# A stable finite difference method for the elastic wave equation on complex geometries with free surfaces

## Abstract

The isotropic elastic wave equation governs the propagation of seismic waves caused by earthquakes and other seismic events. It also governs the propagation of waves in solid material structures and devices, such as gas pipes, wave guides, railroad rails and disc brakes. In the vast majority of wave propagation problems arising in seismology and solid mechanics there are free surfaces. These free surfaces have, in general, complicated shapes and are rarely flat. Another feature, characterizing problems arising in these areas, is the strong heterogeneity of the media, in which the problems are posed. For example, on the characteristic length scales of seismological problems, the geological structures of the earth can be considered piecewise constant, leading to models where the values of the elastic properties are also piecewise constant. Large spatial contrasts are also found in solid mechanics devices composed of different materials welded together. The presence of curved free surfaces, together with the typical strong material heterogeneity, makes the design of stable, efficient and accurate numerical methods for the elastic wave equation challenging. Today, many different classes of numerical methods are used for the simulation of elastic waves. Early on, most of the methods were based on finite difference approximationsmore »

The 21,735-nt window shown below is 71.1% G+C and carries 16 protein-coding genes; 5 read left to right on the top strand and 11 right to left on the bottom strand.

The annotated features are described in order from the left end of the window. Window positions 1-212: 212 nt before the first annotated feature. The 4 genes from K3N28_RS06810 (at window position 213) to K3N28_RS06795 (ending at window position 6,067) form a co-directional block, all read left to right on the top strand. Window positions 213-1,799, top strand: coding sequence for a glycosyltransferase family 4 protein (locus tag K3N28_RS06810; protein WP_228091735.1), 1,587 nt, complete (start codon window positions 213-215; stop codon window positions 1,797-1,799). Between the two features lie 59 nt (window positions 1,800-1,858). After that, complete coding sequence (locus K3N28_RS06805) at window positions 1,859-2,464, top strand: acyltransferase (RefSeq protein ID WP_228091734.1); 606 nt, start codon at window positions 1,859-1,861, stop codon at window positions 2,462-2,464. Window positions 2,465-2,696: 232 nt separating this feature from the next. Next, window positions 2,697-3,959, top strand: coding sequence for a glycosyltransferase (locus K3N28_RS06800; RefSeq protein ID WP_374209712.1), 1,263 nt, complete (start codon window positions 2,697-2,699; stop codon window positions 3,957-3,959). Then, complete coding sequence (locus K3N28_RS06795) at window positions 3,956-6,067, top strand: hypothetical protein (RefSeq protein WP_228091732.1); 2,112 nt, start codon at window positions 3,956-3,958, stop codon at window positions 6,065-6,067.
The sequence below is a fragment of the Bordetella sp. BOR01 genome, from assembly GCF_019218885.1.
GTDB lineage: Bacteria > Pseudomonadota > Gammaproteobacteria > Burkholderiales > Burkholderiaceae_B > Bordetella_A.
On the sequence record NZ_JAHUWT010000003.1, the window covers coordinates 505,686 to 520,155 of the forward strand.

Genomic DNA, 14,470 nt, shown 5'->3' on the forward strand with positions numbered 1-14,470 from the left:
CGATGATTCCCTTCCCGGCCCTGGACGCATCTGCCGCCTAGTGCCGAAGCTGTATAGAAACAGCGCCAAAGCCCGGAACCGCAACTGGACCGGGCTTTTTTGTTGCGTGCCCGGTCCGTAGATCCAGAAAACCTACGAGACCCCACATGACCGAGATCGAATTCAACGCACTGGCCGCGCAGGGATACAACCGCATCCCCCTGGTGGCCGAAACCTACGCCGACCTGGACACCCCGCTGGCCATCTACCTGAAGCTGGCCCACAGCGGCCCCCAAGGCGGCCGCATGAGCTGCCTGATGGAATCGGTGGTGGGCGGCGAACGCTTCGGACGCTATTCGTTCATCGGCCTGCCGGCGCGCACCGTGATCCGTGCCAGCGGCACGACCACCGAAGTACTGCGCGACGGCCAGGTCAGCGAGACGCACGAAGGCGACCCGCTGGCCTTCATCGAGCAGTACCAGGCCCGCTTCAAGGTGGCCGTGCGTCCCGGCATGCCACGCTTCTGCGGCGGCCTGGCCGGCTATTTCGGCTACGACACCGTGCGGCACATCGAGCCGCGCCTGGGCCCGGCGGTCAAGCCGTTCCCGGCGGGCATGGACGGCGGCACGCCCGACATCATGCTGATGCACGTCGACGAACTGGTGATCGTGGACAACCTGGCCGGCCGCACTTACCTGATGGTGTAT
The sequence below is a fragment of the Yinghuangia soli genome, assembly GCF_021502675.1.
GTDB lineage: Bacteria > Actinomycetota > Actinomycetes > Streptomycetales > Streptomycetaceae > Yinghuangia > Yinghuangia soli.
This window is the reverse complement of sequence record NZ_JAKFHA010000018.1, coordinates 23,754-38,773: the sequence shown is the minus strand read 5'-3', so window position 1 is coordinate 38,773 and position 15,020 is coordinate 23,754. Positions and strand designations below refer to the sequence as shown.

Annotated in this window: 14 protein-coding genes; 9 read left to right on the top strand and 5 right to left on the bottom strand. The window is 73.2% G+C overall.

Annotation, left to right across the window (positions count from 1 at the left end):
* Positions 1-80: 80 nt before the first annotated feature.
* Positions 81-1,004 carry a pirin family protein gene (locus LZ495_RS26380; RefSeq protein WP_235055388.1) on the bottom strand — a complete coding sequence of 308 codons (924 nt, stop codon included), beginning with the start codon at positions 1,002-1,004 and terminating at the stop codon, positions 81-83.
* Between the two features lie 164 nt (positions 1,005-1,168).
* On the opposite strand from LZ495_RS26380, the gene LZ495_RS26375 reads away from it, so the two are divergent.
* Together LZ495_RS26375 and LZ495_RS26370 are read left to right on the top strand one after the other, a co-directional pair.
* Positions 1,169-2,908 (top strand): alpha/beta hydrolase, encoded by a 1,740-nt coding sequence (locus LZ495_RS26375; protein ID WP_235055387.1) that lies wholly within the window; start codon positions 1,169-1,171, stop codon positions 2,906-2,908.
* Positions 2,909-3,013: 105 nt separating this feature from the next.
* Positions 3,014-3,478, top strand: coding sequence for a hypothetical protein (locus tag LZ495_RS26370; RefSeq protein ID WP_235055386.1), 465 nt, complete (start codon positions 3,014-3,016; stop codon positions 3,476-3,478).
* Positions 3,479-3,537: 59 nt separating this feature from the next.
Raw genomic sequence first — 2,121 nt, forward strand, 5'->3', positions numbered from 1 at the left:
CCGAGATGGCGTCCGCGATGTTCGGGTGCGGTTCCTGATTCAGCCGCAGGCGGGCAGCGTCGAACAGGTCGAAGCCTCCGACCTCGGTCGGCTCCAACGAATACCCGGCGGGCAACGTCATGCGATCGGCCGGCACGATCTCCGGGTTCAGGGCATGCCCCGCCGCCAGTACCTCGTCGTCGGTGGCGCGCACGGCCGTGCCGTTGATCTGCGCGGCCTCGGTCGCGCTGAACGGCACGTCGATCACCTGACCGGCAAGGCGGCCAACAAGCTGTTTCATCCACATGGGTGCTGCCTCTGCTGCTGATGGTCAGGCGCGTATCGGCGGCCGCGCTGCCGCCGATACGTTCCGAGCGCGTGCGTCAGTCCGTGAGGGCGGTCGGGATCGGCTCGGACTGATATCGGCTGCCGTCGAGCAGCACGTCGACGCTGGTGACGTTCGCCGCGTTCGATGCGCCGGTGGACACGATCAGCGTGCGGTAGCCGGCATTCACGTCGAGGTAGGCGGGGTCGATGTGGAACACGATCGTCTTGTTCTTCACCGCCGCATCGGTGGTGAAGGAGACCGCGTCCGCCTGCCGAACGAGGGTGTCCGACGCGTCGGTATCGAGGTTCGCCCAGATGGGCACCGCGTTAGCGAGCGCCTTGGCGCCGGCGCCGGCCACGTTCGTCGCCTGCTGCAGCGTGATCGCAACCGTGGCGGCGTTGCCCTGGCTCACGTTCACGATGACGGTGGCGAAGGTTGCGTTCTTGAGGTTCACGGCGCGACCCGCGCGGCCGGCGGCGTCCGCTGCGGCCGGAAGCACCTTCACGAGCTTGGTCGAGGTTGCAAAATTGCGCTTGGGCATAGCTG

- Authors:

- Publication Date:

- Research Org.:
- Lawrence Livermore National Lab. (LLNL), Livermore, CA (United States)

- Sponsoring Org.:
- USDOE

- OSTI Identifier:
- 944324

- Report Number(s):
- UCRL-JRNL-237329

TRN: US200902%%686

- DOE Contract Number:
- W-7405-ENG-48

- Resource Type:
- Journal Article

- Journal Name:
- Communications in Computational Physics, vol. 5, no. 1, January 1, 2009, pp. 84-107

- Additional Journal Information:
- Journal Volume: 5; Journal Issue: 1

- Country of Publication:
- United States

- Language:
- English

- Subject:
- 99 GENERAL AND MISCELLANEOUS; APPROXIMATIONS; BOUNDARY CONDITIONS; BRAKES; CURVILINEAR COORDINATES; DESIGN; EARTHQUAKES; ELASTICITY; FINITE DIFFERENCE METHOD; SEISMIC EVENTS; SEISMIC WAVES; SEISMOLOGY; SIMULATION; STABILITY; WAVE EQUATIONS; WAVE PROPAGATION

### Citation Formats

```
Appelo, D, and Petersson, N A.
```*A stable finite difference method for the elastic wave equation on complex geometries with free surfaces*. United States: N. p., 2007.
Web.

```
Appelo, D, & Petersson, N A.
```*A stable finite difference method for the elastic wave equation on complex geometries with free surfaces*. United States.

```
Appelo, D, and Petersson, N A. 2007.
"A stable finite difference method for the elastic wave equation on complex geometries with free surfaces". United States. https://www.osti.gov/servlets/purl/944324.
```

```
@article{osti_944324,
```

title = {A stable finite difference method for the elastic wave equation on complex geometries with free surfaces},

author = {Appelo, D and Petersson, N A},